Monday, January 25, 2016

January soup for the stomach and the soul

Hubei is so speckled with still bodies of water that it is known as "the land of fish and rice." And the name is apt, for fishing is a major part of Hubei culture and fish is featured at almost every meal. But another important resource is harvested in those ponds, as well: lotuses.

Pink lotus blossoms cover the lakes and ponds of Hubei in high summer. Their leaves are gathered around this time and used as scented wrappers for pork and chicken or desserts. Also harvested are the heavy green pods filled with ivory seeds that can be found inside the flowers. These pods are soft and delicate when fresh and starchy when dried. The greatest harvest of all, though, happens after the leaves have died and the cold winds send the plants into hibernation. This is when the long, white rhizomes are dug up.

Harvesting these rhizomes is backbreaking work. The roots are hidden under many feet of thick cold, gray mud, and the workers have to gently feel around with their feet for the roots, and then pull them out without breaking them. The most prized rhizomes are the fat, long, juicy specimens that taste just like a meaty vegetable. They are delicious in this hearty soup, which is best served in late autumn or winter, the peak of the lotus root season.

Lotus, Chinese yam, & wolfberries

So, only go shopping for lotus roots when it's cold out, as that is when these will be fresh and juicy. Look for fat rhizomes 2 to 3 inches wide with as little bruising as possible. They should feel heavy, which tells you that they were harvested recently. Chinese markets will often sell these in long, unbroken lengths of three or four rhizomes, and if I see them proudly displayed that way, I can never resist, because this shows real pride in their produce.

Feel the roots all over for signs of squishiness, which signifies rot. You want these rock hard, and if you gently rap on them with your knuckles, you should be rewarded with a satisfying thump. Store them in plastic bags in the fridge with a paper towel if they are at all wet, and that will help preserve their quality. Remove the skins with a potato peeler, pare off the hard nubbins on both ends, and then clean out the long holes, using a chopstick to dislodge any dirt. However, if you did your job well and selected prime lotus roots, you probably won't find any mud squirreled away in there. 

Get plump specimens for the pot

In this version I’ve added another cold weather favorite, Chinese yams, or shānyào 山藥. These are weirdly wonderful vegetables that are delicious raw, when they are crisp and sweet. They're also great cooked, which turns them soft and more vegetal. The Chinese revere them as highly nutritious any way they are prepared, and they are touted as having anti-inflammatory properties, good for the skin, and so forth. They’re low in starch and sugar, too, which makes them great for folks on diets.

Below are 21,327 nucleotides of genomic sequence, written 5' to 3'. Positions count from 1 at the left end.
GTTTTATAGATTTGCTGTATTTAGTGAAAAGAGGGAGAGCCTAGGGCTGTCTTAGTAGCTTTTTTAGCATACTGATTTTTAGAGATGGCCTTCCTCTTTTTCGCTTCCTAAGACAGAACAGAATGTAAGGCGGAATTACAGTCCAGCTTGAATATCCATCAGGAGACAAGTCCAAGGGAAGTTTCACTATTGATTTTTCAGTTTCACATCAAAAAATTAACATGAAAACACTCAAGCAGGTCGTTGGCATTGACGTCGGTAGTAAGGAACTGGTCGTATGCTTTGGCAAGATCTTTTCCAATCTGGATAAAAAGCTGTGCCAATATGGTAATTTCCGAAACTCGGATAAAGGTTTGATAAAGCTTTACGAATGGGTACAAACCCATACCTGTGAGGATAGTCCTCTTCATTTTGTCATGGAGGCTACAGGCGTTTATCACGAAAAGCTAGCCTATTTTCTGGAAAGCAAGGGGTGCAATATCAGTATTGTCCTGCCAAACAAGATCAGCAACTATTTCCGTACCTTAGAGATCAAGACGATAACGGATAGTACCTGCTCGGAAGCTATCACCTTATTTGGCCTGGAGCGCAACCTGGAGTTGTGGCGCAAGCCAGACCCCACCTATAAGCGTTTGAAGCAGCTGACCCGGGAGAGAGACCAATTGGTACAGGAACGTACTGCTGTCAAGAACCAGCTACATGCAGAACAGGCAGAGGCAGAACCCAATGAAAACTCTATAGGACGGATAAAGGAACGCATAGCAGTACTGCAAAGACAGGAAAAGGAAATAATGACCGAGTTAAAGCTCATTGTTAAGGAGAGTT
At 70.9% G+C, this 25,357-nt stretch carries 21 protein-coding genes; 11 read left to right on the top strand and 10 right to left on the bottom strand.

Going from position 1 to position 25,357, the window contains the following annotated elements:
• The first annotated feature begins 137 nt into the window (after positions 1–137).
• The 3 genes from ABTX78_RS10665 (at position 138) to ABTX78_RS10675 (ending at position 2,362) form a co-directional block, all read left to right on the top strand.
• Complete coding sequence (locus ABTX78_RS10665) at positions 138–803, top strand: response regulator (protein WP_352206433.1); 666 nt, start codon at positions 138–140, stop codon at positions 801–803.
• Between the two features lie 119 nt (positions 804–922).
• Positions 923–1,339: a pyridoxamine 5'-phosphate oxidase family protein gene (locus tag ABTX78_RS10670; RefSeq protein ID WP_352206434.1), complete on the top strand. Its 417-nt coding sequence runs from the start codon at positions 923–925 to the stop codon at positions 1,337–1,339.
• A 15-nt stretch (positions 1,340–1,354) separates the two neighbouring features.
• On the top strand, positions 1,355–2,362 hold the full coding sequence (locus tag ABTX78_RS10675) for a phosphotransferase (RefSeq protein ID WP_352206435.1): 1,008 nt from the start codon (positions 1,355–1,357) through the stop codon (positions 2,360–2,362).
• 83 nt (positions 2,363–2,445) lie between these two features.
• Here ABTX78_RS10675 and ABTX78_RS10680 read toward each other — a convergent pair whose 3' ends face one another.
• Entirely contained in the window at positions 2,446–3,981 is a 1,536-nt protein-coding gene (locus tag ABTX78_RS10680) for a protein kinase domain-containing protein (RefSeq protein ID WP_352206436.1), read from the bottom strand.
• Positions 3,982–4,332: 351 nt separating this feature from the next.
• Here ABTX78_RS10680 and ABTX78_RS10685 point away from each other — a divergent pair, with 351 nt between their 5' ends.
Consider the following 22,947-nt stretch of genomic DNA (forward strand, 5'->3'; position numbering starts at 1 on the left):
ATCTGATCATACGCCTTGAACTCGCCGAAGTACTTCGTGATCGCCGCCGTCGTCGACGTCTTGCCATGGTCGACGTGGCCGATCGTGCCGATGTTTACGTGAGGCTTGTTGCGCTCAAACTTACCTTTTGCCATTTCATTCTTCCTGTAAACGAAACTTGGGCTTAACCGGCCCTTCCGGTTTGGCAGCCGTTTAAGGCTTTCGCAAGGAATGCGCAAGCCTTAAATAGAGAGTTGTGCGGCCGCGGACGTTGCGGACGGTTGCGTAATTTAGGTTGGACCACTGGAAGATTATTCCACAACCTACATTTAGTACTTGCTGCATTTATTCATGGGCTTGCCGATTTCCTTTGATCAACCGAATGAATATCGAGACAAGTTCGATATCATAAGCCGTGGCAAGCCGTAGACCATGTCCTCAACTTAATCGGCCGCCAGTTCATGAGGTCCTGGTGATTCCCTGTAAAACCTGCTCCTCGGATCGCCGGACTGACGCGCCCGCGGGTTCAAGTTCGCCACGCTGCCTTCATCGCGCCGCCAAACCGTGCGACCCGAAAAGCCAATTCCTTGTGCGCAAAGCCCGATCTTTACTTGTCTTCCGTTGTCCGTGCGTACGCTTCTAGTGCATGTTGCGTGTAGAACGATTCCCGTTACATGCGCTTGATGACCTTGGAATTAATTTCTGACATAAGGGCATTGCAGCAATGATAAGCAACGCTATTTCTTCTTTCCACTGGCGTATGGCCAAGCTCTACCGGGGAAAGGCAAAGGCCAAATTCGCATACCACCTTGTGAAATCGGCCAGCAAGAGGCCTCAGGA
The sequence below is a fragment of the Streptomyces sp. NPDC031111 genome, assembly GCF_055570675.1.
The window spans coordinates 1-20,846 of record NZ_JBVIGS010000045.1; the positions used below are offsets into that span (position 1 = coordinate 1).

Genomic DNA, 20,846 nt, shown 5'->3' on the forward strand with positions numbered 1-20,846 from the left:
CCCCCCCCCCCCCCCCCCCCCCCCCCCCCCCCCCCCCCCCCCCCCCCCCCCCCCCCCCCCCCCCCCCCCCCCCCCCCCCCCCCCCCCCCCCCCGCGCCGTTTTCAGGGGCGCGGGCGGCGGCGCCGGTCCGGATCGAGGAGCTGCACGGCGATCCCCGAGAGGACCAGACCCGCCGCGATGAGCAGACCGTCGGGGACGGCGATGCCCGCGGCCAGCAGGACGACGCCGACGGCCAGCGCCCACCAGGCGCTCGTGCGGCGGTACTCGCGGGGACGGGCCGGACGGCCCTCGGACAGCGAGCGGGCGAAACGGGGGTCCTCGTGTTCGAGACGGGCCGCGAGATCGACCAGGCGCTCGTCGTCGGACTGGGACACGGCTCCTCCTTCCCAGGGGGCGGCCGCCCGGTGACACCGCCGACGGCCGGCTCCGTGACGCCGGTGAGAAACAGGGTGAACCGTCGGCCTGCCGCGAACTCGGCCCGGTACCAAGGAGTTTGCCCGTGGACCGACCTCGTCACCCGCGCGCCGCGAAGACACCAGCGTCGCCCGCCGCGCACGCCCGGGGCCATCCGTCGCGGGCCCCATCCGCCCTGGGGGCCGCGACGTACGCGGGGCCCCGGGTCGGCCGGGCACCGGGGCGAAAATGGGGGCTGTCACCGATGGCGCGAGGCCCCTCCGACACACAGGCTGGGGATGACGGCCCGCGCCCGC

Me, I just like them, and so into the pot they go.

Lotus root, Chinese yam and pork rib soup

Lián’ŏu shānyào páigŭ tāng  蓮藕山藥排骨湯
Serves 4 to 6 generously

About 1 pound pork back ribs or pork neck 

2 tablespoons peanut or vegetable oil
2 inches fresh ginger
3 or 4 green onions, trimmed
2 quarts boiling water, plus more as needed
¼ cup plus 2 tablespoons Shaoxing rice wine, divided
Sea salt to taste
Freshly ground black pepper
1 teaspoon sugar
1 hefty lotus root (around one pound, about 6 x 3 inches)
1 (one pound or so, about 6 x 2 inches) Chinese yam
¼ cup wolfberries (aka gouqi or goji berries), optional
Fry the riblets

1. Start this recipe at least a day before you want to serve it. Have your butcher slice the ribs or neck into 1-inch pieces. Pat the meat dry. Heat the oil in a wok over medium-high until it starts to smoke, and use tongs to lower the meat into the hot fat. Brown the meat on all sides and then remove them to a large (4 quart or so) sandpot or stockpot.

2. Brown the ginger in the wok and then add it to the pork. Add the green onions (leave them whole) and cover the ribs with the boiling water. Pour in ¼ cup rice wine before bringing the pot to a full boil. Lower the heat to a gentle simmer. Cook the pork uncovered for around an hour, or until the meat is tender. Let the pot come to room temperature, and then keep it in a cool place overnight.

Simmer the soup for 30 minutes

3. The next day, skim off the fat, if you like, and discard the limp cooked onions. Add more boiling water to the pot to bring it up to its original volume, heat the soup to a boil, add the salt, pepper, and sugar, and adjust the seasoning as desired.

4. Peel the lotus root and roll cut (see Tip) it into pieces about an inch wide. If you see any mud at all inside there, wash it off carefully. Peel the Chinese yam and cut it into pieces about the same size as the lotus root chunks. Add the lotus root, Chinese yam, and optional wolfberries to the soup, and bring it to a boil again before lowering the heat to a simmer. Cook the lotus roots until tender, about half an hour. Stir in the 2 tablespoons rice wine and a bit more boiling water, if desired. Taste and adjust the seasoning. Portion out the soup into large individual bowls and serve hot.


Hard vegetables like carrots and lotus roots are often roll-cut, which gives them a nice range of textures in one bite: soft along the edges, but firm in the center. To do this, hold one end of the vegetable firmly against your cutting board and use this same hand to rotate it as you slice it on an angle with the other hand. What you are aiming for here are slightly triangular wedges. There's no need for accuracy, so just practice away until you get the hang of it. 

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